Well, that’s part of the beauty of zig-zag dieting, there are no hard and fast rules about where your high or low days go throughout the week, or how many of each you get to have. That being said, if you’re hoping to avoid ravenous hunger pangs, wild energy swings in energy, or excessive muscle loss, you’ll want to keep a couple of these tips in mind:


  • Perform your hardest workouts on your high-calorie days, or in the morning immediately after your higher calorie days (this way your glycogen stores are topped off, and you have ample energy for your workouts).

  • Make sure to consume at least 1-1.25 grams per pound of body weight of protein every day (this helps protect against excessive muscle breakdown when dieting).

The following example is a “3 on, 1 off” zig-zag diet where Jill does 3 days of lower calories followed by one day of higher calories.


So, a typical week would look a little something like this:


  • Monday - Low calories
  • Tuesday - Low calories
  • Wednesday - Low calories
  • Thursday - High calories
  • Friday - Low calories
  • Saturday - low calories
  • Sunday - low calories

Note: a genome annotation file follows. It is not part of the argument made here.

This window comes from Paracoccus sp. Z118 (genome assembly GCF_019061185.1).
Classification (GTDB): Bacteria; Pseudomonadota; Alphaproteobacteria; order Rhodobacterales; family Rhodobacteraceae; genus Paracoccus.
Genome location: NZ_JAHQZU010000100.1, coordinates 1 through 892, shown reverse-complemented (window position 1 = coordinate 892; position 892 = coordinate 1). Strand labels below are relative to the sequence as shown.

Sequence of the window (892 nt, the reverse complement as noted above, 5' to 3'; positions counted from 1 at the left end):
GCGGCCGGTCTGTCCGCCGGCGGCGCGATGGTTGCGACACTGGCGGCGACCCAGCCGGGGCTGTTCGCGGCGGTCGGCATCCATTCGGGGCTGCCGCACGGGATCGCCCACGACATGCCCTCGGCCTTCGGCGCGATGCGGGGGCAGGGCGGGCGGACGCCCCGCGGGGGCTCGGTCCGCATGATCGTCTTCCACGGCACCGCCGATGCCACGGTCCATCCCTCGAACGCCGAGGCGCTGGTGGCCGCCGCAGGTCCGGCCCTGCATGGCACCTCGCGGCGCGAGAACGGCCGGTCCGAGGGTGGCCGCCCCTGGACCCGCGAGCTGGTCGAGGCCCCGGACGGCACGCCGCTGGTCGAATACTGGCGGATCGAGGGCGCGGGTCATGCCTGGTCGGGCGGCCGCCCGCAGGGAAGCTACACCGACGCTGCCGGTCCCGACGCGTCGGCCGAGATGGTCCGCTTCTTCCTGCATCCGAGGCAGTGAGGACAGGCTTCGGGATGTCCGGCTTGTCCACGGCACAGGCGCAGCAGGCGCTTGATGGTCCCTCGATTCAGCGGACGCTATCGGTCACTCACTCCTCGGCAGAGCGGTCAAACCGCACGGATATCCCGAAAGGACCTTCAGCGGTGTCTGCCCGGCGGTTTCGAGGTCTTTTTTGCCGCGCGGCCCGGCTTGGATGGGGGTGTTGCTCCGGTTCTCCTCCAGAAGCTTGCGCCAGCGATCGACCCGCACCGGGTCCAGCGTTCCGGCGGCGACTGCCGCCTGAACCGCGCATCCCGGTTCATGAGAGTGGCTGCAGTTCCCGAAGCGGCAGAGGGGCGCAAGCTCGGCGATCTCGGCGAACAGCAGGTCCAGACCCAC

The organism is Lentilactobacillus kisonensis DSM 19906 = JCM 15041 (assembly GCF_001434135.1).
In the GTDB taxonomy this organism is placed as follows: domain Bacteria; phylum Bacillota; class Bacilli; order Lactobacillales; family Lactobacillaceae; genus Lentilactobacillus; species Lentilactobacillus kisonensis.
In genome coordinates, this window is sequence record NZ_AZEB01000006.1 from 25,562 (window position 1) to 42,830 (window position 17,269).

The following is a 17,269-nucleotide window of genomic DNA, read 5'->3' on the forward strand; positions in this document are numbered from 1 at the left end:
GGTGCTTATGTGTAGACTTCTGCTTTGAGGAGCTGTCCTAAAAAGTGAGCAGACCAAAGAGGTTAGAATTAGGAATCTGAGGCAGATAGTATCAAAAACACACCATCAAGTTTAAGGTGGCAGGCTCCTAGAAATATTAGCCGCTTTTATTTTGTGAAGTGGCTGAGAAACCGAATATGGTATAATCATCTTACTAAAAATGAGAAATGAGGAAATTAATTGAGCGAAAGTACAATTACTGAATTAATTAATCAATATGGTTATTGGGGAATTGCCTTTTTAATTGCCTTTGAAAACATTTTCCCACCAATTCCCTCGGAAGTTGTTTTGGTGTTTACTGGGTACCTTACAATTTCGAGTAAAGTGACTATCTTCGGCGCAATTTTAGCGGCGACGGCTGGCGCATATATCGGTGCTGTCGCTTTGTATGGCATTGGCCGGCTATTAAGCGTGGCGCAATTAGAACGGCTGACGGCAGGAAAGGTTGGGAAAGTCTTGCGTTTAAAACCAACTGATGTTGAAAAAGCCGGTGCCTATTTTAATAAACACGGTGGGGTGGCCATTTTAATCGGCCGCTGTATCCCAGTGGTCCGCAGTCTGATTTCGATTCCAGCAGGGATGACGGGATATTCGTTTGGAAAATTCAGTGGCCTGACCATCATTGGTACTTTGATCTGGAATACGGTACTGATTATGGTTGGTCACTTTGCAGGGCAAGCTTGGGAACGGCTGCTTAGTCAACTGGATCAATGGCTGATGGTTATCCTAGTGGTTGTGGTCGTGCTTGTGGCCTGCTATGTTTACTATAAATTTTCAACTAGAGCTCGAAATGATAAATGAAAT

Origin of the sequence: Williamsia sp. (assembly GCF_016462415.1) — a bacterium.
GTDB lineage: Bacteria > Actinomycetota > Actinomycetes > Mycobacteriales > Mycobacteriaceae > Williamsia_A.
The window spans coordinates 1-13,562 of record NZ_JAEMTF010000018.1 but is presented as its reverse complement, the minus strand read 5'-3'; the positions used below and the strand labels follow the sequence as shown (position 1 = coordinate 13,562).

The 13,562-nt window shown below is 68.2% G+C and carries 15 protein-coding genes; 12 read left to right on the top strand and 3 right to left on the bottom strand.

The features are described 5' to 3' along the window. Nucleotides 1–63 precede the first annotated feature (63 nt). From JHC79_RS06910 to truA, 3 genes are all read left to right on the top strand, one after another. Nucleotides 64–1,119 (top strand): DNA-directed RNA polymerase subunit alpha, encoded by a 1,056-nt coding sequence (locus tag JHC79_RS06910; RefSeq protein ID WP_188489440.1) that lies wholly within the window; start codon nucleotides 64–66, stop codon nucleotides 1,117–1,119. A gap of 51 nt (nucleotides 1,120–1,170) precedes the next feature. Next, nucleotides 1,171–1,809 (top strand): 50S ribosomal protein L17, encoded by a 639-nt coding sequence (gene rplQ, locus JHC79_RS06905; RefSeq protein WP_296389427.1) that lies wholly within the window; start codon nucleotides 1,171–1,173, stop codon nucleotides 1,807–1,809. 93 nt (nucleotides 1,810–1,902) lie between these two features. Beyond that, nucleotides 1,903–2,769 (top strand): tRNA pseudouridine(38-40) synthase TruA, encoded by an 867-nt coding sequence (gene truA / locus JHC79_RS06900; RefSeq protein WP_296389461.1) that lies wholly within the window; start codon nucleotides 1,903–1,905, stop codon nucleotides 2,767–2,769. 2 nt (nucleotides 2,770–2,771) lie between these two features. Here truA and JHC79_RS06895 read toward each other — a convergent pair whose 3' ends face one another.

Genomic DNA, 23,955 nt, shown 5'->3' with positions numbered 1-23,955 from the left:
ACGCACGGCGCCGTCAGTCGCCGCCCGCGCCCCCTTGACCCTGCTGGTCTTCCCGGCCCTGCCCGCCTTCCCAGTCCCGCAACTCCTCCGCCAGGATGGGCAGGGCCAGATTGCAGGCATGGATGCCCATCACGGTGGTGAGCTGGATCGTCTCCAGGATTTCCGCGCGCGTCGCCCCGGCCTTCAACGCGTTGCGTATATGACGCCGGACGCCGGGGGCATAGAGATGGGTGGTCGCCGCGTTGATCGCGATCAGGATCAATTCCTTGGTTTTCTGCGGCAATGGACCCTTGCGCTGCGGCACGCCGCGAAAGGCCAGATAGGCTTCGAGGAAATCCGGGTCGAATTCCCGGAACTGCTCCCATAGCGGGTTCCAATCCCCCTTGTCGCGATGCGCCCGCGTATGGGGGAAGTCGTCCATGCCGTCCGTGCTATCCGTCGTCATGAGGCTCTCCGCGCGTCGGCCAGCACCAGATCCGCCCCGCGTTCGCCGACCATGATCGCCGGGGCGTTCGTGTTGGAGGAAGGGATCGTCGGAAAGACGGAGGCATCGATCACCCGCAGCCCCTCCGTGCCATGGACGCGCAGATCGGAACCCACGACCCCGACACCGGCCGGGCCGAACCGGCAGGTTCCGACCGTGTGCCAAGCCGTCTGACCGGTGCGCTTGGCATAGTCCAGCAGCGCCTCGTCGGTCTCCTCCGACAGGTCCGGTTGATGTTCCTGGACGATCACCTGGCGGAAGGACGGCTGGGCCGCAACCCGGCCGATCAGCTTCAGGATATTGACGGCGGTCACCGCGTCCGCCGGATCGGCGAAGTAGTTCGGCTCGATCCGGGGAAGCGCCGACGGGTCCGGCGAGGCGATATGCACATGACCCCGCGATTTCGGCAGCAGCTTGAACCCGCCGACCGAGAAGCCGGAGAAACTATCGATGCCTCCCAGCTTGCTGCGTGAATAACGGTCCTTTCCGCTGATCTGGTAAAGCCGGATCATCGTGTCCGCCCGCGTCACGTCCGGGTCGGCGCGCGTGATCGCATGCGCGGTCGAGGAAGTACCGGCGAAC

• Monday - high calories
  • Etc, etc, etc


You could also experiment with a 5:2 schedule where you eat lower calorie during the five weekdays (Monday - Friday) and have two higher calories “refeed” days on the weekend.


Now, it’s worth mentioning that this zig-zag approach requires diligence on the part of the dieter as quite frequently, having higher calorie days on the weekend can result in binges where you wipe out five days of good dieting with two days of poor food choices.


Additionally, having 5 straight days of low calories may impair performance during higher-intensity workouts that take place during the week. Of course, the workaround here is to place your hardest workouts (leg day) on Saturday or Sunday when you’ve got extra fuel in your system.